J.E. Klahre, president of the Apple Growers Association, has been named president of the Northwest Horticulture council. Hundreds upon hundreds of tons of rock were blasted away from the face of Stanley Rock at Koberg's beach to be used as fill for the new Columbia River highway.
FORTY YEARS AGO -- 1961
An entire year's work toward the rehabilitation of summer steelhead runs in the Hood River may have been lost as a result of a flash flood a couple of weeks ago which sent tons of silt and debris down Ladd canyon from the base of Ladd glacier, depositing a foot-deep layer of silt throughout the west fork.
Hood River City council has halted fire calls to rural homes on the edge of the city limits by the city fire department "We're never going to annex anyone if we don't stop offering them all the advantages of the city for nothing," city council member Dean Wright pointed out.
THIRTY YEARS AGO -- 1971
Construction on Hood River Junior High's new multi-purpose building has stopped, and when it resumes a new contractor will be completing the work. School superintendent Frank Lariza blamed the shutdown on an apparent error in the original bid which made contractor William B. Frederick unable to complete the project.
Tim Copper, former valley football star, returned to Dartmouth this fall and is slated for the starting safety role and will continue to return punts and kicks.
October sales featured a $3,515 1971 Matador Station Wagon at Smith's Autocenter, and Chiquita bananas went at 13 cents a pound at Rosauers.
TWENTY YEARS AGO -- 1981
With time running out on the present county landfil, the Hood River County Board of Commissioners cleared the way for a new privately owned and operated transfer station and recycling center here Monday.
Under warm sunny skies, the 20th Blue Star Marker in Oregon was dedicated at the Port of Hood River Marina near the visitor center and state police office building this week.
TEN YERS AGO -- 1991
The Port of Hood River projects are closing in on completion, including work on Wells Island and at Big 7. Wetlands mitigation work on Wells Island began Monday morning and was scheduled to be completed this week.
Meanwnile, commissioners accepted a $104,550 bid from Phil Howell Construction for tenant improvements at Bit 7, located in the Diamond Complex.
From the editorial page: "Those leaders in the wood product industry given to projections contend that the U.S. demand for wood and paper projects will double by the year 2040. Unfortunately, if they look more deeply into their own industry, their projections would be hard do support. With the current trend accelerating, there will hardly be an increasing demand for new homes and remodeling among those working in the wood products industry."
An 18-year-old Portland man, who's as suspected Red Cobra gang member, is scheduled to enter a plea in Hood River Ciurcuit Court to five counts stemming from a January burglary here.
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Parkdale third graders sing "12 Disaster Days of Christmas"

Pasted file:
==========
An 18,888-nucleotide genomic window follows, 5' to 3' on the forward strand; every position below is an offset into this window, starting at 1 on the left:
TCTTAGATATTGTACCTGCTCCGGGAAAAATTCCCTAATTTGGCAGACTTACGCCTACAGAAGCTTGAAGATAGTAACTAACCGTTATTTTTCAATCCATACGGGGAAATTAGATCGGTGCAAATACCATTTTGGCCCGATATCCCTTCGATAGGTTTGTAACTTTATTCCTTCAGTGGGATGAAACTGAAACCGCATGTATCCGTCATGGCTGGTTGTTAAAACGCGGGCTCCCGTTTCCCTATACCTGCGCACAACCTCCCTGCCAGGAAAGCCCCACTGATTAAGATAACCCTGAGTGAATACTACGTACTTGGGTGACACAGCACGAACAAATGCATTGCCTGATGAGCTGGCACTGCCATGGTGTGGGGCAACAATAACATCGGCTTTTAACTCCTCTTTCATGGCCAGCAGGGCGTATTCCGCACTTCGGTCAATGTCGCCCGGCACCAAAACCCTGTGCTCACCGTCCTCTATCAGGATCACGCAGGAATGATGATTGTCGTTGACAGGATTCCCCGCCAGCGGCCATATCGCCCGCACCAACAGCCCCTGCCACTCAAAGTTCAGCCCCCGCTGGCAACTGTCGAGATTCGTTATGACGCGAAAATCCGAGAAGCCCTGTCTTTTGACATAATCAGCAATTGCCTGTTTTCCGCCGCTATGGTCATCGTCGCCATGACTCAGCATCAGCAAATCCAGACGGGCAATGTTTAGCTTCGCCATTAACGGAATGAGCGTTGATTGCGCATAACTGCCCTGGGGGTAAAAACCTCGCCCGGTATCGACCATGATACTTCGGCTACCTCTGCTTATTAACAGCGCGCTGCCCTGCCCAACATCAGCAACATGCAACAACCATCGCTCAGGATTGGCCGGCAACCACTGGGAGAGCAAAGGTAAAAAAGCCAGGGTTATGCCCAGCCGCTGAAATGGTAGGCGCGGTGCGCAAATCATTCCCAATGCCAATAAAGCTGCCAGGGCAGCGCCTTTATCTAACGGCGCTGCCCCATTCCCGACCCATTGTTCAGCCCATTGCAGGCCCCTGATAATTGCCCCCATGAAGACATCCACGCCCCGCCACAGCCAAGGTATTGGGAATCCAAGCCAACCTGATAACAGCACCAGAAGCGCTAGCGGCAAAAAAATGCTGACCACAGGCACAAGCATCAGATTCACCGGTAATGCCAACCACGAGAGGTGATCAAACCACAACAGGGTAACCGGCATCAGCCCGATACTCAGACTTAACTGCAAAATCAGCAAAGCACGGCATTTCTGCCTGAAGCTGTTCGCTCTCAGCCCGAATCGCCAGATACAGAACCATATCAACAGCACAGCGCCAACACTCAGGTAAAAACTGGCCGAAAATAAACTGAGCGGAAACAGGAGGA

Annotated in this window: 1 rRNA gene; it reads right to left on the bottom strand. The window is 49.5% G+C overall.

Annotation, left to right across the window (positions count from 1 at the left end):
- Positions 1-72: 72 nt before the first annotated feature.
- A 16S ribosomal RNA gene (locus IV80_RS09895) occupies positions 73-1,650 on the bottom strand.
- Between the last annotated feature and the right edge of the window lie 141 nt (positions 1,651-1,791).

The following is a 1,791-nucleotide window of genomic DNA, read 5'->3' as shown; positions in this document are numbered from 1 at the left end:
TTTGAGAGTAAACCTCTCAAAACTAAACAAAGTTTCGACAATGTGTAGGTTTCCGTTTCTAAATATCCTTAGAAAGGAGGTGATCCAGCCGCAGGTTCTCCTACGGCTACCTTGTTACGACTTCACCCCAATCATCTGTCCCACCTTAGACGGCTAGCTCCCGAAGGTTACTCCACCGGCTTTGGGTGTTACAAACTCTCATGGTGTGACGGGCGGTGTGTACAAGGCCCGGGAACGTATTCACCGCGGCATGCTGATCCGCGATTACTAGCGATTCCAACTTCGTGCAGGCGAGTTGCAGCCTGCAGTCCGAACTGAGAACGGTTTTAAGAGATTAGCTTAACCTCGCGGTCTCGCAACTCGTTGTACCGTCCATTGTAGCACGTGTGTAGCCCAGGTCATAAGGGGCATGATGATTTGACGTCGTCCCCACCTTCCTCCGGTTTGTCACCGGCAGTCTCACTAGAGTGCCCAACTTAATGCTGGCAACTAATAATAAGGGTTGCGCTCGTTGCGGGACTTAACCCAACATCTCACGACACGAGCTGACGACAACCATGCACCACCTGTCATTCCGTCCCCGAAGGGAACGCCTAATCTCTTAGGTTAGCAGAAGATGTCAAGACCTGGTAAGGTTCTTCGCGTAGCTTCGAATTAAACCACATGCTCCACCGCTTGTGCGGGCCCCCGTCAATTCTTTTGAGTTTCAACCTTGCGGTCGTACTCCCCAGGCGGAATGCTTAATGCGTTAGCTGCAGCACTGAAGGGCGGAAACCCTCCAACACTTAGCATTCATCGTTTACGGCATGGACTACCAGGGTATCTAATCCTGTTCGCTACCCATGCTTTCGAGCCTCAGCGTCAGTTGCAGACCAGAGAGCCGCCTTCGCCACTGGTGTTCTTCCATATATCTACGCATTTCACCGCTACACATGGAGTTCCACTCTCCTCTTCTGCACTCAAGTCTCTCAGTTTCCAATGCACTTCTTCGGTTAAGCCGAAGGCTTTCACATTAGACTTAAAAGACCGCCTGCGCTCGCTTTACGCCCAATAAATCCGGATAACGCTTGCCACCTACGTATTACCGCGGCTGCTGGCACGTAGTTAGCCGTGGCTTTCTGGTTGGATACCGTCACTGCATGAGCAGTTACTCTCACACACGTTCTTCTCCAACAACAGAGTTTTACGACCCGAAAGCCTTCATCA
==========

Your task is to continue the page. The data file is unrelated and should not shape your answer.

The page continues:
Welcome to your sing-able Christmas gift list. What follows is an emergency rendition of “12 Days of Christmas” – for outfitting your home or car in case of snow storm, earthquake, flood or other emergency. Read it as a simple list, or sing it to the tune of “12 Days” – you know, as in “ … and a partridge in a pear tree…” Not to make light of it, but the song is a familiar framework for a set of gift ideas that you could consider gathering together, even if the recipient already owns items such as a bunch of coats, tire chains and flashlights. Stores throughout the Gorge are stocked up on all these items. Buying all 12 days might be prohibitive, but here are three ideas for checking any of the dozen off your list (notations follow, 1-12.) The gift items needed to stay warm, dry and safe are also coded to suggest items in your abode (A) in your car (C) or both (B). 12 Gallons of Water (A) 11 Family meals (B) 10 Cans of propane (A) 9 Hygiene bags (B) 8 Packs of batteries (A) 7 Spare coats (B) 6 Bright red flares (C) 5 Cozy blankets (B) 4 Tire chains (C) 3 Flashlights (B) 2 cell phone chargers (B) 1 And a crush-proof first aid kit (B) Price ranges? Here’s a few quotes for days Three, Two, Four and Nine: n A family gift of flashlights (three will run $15-30, Hood River Supply, Tum-A-Lum) n Cell phone chargers (two will run $30-60) n Tire chains (basic set, $30, Les Schwab, returnable if unused for the winter) n Family meals ($100 or so should cover the basics for three or four reasonably well-fed days) n The home kit should be kept in a handy place near an exit, and remember that water needs to be replenished every few months. If you have a solid first aid kit already, switch out the gift idea with “and-a-sto-o-u-t- tub-for it-all …” Otherwise, it’s a case of assembling your home or car kits and making sure all members of the family know what the resources are and how to use them (ie flares and propane). Emergency situations are at worst life-threatening, at best deeply uncomfortable if you and your family are left without power for an extended period, or traveling and find yourself in a situation where you need to wait out a storm, lengthy traffic delay, or other crisis. Notes on the 12 gift ideas: 12 – Gallons of water: that’s one per person in a four-member family to last for three days, the recommended minimum to be prepared for utility outages. 11 – Easy-open packaged goods, energy bars, dried food and nuts are good things to include for nutrition. Think of what your family of four needs for three days to stay fortified and hydrated (see number 12). Can-opener also recommended 10 – If you have a propane camping stove, keep extra fuel handy. 9 – Hygiene bags: put packaged moistened towelettes, toilet paper, and plastic ties in large garbage bags (for personal sanitation) Resource list courtesy of Hood River County Emergency Management, Barbara Ayers, manager/ 541-386-1213. The county also reminds residents to Get a Kit, Make A Plan to connect your family if separated, and Stay Informed. See www.co.hood-river.or.us to opt-in for citizen alerts. Enlarge